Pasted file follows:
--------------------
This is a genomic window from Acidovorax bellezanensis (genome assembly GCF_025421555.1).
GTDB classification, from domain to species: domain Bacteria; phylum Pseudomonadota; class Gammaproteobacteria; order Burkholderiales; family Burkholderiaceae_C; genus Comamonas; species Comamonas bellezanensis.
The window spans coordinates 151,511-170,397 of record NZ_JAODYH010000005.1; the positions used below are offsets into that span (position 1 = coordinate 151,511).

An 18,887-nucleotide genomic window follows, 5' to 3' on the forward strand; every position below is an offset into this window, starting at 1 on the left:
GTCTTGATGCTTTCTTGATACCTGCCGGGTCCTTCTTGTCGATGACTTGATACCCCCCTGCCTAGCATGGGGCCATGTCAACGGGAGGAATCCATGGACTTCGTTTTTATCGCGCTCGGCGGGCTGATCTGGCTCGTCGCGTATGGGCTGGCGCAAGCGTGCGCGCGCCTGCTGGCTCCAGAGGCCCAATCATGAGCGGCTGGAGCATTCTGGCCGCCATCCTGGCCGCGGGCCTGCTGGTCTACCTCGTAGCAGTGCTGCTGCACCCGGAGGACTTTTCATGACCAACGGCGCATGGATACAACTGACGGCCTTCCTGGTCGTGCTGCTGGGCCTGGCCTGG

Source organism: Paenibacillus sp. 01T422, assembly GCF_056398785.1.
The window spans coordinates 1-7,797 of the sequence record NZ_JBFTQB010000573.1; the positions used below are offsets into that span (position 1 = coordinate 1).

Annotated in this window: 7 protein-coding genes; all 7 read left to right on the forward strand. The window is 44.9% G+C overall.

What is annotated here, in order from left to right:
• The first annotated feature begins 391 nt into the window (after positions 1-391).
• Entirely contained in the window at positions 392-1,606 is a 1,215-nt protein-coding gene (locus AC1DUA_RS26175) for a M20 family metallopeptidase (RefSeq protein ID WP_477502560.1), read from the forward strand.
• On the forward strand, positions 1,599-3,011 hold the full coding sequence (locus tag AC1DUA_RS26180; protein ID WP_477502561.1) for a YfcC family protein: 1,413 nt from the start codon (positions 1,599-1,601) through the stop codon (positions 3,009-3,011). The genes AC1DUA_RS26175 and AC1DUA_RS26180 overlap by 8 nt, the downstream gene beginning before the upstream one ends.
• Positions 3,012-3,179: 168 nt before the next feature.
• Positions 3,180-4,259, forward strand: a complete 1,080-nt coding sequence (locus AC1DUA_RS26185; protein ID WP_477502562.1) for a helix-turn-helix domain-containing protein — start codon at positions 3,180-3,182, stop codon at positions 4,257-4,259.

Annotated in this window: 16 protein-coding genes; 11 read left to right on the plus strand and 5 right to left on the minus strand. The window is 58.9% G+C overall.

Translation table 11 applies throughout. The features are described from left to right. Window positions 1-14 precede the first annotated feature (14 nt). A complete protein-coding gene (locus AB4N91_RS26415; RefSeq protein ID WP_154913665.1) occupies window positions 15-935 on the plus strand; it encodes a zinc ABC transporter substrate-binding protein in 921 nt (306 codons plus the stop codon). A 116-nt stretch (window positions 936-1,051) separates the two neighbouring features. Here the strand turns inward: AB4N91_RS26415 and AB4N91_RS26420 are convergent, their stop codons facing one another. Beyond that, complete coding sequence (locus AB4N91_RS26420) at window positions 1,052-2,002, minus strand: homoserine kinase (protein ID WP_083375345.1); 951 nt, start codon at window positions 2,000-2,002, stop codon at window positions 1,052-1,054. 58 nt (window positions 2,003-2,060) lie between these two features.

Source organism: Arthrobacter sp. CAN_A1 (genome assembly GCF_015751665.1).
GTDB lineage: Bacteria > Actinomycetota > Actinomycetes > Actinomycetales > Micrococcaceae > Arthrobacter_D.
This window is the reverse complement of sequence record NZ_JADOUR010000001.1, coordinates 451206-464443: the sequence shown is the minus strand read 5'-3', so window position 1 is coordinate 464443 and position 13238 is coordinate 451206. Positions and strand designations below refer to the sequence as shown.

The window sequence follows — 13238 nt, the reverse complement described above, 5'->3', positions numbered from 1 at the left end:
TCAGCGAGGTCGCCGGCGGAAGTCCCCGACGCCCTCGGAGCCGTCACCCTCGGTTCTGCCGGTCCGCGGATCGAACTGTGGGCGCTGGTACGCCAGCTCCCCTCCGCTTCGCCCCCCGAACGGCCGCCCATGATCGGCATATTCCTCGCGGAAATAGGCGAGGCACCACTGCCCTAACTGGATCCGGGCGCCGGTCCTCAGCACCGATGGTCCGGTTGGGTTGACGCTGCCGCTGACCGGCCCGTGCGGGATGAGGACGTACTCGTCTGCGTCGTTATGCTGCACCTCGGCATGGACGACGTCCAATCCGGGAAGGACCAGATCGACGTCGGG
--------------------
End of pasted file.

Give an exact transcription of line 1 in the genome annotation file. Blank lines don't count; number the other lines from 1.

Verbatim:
This is a genomic window from Acidovorax bellezanensis (genome assembly GCF_025421555.1).